(Images in this post are from various sources throughout the world wide web)


Movie review: Hello Babies (2014)

Posted in Miscellaneous with tags , , , , , , , , , , , , on March 31, 2014 by vincentloy

I knew I was a bit too late for have just recently watched ‘Hello Babies’, one of the several Chinese New Year films from Hong Kong this year. It is released on February, and by now, only I had a chance to watch it. This Cantonese movie tells the story of a couple whom decide not to have children in order to maintain a peaceful lifestyle, but they are then forced by their wealthy uncle to do so to inherit his fortunes. The uncle had to do this too to show off to his long-time enemy whom will becomes grandfather soon. This leads to various issues relating to reproduction in a hilarious and heart-warming manner.


The movie starred Raymond Wong, Eric Tsang, Sandra Ng, Ronald Cheng, Fiona Sit, Karena Lam, and also features cameo appearance from Raymond Lam, Miriam Yeung and Louis Koo. In previous years, Eric Tsang had his own ‘I Love Hong Kong’ franchise to run during Chinese New Year, while Raymond Wong had his ‘All’s Well, Ends Well’ franchise. This year, both of them joined hands to make a single film, and it is expected to be the best, combining ideas from both of the two multi-talented stars. However, after watching ‘Hello Babies’, I was quite disappointed.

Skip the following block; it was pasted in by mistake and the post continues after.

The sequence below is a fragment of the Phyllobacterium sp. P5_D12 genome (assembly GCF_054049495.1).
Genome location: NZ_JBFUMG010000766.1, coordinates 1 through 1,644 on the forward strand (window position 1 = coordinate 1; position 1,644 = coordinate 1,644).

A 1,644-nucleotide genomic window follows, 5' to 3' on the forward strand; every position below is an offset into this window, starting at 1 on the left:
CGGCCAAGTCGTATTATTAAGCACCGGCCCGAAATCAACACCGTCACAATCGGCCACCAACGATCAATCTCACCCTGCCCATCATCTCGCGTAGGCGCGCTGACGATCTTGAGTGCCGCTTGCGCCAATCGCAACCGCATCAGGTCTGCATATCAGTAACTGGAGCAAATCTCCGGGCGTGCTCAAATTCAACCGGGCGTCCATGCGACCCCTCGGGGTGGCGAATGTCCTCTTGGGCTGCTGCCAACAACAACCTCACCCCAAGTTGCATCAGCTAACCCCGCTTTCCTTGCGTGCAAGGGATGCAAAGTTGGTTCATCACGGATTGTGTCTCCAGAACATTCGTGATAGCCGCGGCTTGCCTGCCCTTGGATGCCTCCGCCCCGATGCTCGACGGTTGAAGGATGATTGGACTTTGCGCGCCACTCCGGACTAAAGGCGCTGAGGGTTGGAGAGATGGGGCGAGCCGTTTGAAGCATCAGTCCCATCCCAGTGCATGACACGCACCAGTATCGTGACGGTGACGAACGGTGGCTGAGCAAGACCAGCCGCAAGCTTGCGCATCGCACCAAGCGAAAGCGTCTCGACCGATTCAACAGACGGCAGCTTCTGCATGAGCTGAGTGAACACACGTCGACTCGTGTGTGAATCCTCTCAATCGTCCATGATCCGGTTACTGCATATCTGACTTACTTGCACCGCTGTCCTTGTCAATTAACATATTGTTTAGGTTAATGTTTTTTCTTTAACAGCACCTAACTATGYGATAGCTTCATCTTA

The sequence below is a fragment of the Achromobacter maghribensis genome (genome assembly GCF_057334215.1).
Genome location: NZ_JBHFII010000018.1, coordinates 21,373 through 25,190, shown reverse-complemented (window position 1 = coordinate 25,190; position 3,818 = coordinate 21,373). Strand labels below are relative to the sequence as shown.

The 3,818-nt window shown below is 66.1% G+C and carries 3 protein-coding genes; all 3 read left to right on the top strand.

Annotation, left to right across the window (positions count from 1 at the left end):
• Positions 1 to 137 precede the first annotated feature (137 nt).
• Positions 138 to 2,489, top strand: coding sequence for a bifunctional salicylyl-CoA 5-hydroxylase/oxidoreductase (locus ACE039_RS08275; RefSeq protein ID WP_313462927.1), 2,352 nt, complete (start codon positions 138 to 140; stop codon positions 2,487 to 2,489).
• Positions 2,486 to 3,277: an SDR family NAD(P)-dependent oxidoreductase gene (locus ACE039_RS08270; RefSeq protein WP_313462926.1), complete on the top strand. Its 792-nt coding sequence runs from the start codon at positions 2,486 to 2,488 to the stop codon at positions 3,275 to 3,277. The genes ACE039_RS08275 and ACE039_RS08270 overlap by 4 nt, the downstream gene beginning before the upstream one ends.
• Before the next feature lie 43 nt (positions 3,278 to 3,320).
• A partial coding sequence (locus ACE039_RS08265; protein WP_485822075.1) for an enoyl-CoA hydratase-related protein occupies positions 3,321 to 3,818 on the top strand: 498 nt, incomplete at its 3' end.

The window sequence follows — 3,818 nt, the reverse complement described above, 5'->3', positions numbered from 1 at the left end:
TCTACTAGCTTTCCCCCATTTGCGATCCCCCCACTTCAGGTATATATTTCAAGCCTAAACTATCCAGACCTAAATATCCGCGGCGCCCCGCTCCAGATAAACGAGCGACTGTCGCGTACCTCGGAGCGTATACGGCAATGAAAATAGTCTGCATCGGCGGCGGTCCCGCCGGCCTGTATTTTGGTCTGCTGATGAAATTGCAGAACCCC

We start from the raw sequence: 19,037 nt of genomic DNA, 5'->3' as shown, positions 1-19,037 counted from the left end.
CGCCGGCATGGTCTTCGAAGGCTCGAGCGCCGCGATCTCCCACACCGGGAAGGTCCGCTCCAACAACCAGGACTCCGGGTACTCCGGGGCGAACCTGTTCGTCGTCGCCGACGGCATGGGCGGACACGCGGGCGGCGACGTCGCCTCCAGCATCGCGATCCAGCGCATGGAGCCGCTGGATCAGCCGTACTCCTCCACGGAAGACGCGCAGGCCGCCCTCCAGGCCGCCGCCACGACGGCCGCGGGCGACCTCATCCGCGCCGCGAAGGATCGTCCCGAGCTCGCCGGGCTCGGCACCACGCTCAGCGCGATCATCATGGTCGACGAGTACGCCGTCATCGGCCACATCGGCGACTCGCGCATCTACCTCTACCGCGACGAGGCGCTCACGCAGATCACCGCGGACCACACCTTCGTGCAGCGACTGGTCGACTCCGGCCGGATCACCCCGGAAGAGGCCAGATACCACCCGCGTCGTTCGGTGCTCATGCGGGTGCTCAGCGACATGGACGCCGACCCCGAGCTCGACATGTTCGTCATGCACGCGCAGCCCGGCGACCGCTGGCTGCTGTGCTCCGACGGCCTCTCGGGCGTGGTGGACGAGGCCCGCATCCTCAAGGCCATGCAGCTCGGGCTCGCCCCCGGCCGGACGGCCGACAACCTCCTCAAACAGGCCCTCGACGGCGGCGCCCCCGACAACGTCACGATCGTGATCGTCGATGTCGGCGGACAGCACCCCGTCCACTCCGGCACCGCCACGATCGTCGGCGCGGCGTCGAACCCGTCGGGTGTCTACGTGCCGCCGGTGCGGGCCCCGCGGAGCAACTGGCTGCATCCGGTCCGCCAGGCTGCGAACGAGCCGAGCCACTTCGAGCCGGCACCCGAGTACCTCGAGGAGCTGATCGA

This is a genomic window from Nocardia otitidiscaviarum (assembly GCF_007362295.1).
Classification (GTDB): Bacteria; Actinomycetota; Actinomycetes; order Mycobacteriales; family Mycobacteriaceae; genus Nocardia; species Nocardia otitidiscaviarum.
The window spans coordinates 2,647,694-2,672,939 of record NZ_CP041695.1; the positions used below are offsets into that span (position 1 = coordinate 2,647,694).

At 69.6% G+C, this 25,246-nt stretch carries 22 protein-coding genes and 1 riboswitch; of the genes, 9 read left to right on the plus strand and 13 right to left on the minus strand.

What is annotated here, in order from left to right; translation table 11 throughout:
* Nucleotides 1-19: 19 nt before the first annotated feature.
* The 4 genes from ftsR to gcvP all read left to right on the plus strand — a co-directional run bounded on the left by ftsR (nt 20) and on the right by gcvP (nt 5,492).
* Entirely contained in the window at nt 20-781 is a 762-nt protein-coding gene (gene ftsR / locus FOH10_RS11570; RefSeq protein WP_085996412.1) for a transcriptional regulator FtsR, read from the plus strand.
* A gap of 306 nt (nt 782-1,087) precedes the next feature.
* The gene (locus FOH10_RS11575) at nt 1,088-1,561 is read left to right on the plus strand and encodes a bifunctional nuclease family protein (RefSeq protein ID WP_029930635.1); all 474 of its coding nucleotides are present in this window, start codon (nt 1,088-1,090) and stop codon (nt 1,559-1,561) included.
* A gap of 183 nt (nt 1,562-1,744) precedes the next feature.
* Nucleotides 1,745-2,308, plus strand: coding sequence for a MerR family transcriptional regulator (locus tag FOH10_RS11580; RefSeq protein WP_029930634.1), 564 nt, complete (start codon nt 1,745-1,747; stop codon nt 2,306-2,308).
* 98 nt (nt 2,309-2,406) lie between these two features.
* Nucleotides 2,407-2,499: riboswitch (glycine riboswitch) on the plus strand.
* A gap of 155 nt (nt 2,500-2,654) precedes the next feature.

First of all, the story should not focus too much on reproduction and adult-relationship matters. This isn’t right for children. Chinese New Year movies should be suitable for people of all ages and to allow families into theatres to enjoy and laugh during the holiday. Luckily, ‘Hello Babies’ still delivered positive messages and most importantly, didn’t fail in comedy aspects. Sandra Ng is again the biggest factor for me to laugh from this movie. She is really a talented comedy actress. She made everything hilarious whenever she is present in a scene. I also did watched her in ‘Golden Chickensss’ movie (also released early this year). She nailed every roles. Ronald Cheng and Fiona Sit is a great pairing too when it comes to comedy.


Had nothing more to comment since that when I watched this, there is no longer Chinese New Year mood around. The festival is over for almost two months now. I watched it just to spend off my boring past weekend. But it did gives me a good entertainment. However, when I compared this to ‘Hotel Deluxe’ movie last year (suddenly remembered this CNY movie), I have to say ‘Hotel Deluxe’ is much better and funnier. This year’s CNY movies were mostly disappointing. ‘Hello Babies’ is considered already the best CNY movie from Hong Kong this year. Out of 10 points, I rate ‘Hello Babies’ a total of 7.0. Hoping that Hong Kong will produce better CNY movies next year.

(Images in this post are from various sources throughout the world wide web)

Let us be part of the Earth Hour 2014 tonight.

Posted in Miscellaneous with tags , , , , , , , , , , , , , , , , on March 29, 2014 by vincentloy